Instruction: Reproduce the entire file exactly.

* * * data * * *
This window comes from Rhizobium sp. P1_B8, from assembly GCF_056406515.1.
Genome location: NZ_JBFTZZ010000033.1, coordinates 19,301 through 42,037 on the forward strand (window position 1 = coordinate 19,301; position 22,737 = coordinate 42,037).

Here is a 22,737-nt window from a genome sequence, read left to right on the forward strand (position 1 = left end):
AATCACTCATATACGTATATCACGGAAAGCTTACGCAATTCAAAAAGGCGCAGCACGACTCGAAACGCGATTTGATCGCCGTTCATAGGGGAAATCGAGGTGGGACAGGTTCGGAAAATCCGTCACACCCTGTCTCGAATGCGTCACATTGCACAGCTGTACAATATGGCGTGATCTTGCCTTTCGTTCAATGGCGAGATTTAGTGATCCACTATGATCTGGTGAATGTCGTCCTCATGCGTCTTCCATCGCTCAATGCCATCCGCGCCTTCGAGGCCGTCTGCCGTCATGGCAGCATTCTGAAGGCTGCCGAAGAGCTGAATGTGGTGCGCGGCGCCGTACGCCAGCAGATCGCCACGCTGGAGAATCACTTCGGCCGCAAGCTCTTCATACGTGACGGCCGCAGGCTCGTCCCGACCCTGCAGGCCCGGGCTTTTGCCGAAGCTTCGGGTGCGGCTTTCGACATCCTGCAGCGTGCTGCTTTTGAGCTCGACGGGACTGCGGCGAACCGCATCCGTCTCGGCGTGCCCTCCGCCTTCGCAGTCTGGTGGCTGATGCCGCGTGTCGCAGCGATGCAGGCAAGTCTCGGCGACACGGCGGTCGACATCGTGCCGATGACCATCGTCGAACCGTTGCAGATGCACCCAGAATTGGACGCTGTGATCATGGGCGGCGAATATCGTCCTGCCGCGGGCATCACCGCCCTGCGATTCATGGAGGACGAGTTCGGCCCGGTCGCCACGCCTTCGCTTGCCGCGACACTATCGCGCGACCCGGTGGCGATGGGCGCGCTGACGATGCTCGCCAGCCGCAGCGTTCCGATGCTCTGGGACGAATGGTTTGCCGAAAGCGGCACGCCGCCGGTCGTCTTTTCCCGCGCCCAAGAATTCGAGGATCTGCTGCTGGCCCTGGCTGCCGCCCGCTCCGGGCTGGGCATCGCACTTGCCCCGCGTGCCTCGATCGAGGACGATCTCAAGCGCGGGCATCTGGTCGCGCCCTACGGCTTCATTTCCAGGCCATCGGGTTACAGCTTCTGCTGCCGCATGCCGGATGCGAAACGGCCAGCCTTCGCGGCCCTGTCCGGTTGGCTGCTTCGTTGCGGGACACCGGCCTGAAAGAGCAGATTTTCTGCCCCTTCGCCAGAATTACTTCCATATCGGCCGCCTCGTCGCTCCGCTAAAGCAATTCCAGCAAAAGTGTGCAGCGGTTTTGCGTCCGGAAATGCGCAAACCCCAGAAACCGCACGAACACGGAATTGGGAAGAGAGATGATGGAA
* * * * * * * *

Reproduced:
This window comes from Rhizobium sp. P1_B8, from assembly GCF_056406515.1.
Genome location: NZ_JBFTZZ010000033.1, coordinates 19,301 through 42,037 on the forward strand (window position 1 = coordinate 19,301; position 22,737 = coordinate 42,037).

Here is a 22,737-nt window from a genome sequence, read left to right on the forward strand (position 1 = left end):
AATCACTCATATACGTATATCACGGAAAGCTTACGCAATTCAAAAAGGCGCAGCACGACTCGAAACGCGATTTGATCGCCGTTCATAGGGGAAATCGAGGTGGGACAGGTTCGGAAAATCCGTCACACCCTGTCTCGAATGCGTCACATTGCACAGCTGTACAATATGGCGTGATCTTGCCTTTCGTTCAATGGCGAGATTTAGTGATCCACTATGATCTGGTGAATGTCGTCCTCATGCGTCTTCCATCGCTCAATGCCATCCGCGCCTTCGAGGCCGTCTGCCGTCATGGCAGCATTCTGAAGGCTGCCGAAGAGCTGAATGTGGTGCGCGGCGCCGTACGCCAGCAGATCGCCACGCTGGAGAATCACTTCGGCCGCAAGCTCTTCATACGTGACGGCCGCAGGCTCGTCCCGACCCTGCAGGCCCGGGCTTTTGCCGAAGCTTCGGGTGCGGCTTTCGACATCCTGCAGCGTGCTGCTTTTGAGCTCGACGGGACTGCGGCGAACCGCATCCGTCTCGGCGTGCCCTCCGCCTTCGCAGTCTGGTGGCTGATGCCGCGTGTCGCAGCGATGCAGGCAAGTCTCGGCGACACGGCGGTCGACATCGTGCCGATGACCATCGTCGAACCGTTGCAGATGCACCCAGAATTGGACGCTGTGATCATGGGCGGCGAATATCGTCCTGCCGCGGGCATCACCGCCCTGCGATTCATGGAGGACGAGTTCGGCCCGGTCGCCACGCCTTCGCTTGCCGCGACACTATCGCGCGACCCGGTGGCGATGGGCGCGCTGACGATGCTCGCCAGCCGCAGCGTTCCGATGCTCTGGGACGAATGGTTTGCCGAAAGCGGCACGCCGCCGGTCGTCTTTTCCCGCGCCCAAGAATTCGAGGATCTGCTGCTGGCCCTGGCTGCCGCCCGCTCCGGGCTGGGCATCGCACTTGCCCCGCGTGCCTCGATCGAGGACGATCTCAAGCGCGGGCATCTGGTCGCGCCCTACGGCTTCATTTCCAGGCCATCGGGTTACAGCTTCTGCTGCCGCATGCCGGATGCGAAACGGCCAGCCTTCGCGGCCCTGTCCGGTTGGCTGCTTCGTTGCGGGACACCGGCCTGAAAGAGCAGATTTTCTGCCCCTTCGCCAGAATTACTTCCATATCGGCCGCCTCGTCGCTCCGCTAAAGCAATTCCAGCAAAAGTGTGCAGCGGTTTTGCGTCCGGAAATGCGCAAACCCCAGAAACCGCACGAACACGGAATTGGGAAGAGAGATGATGGAA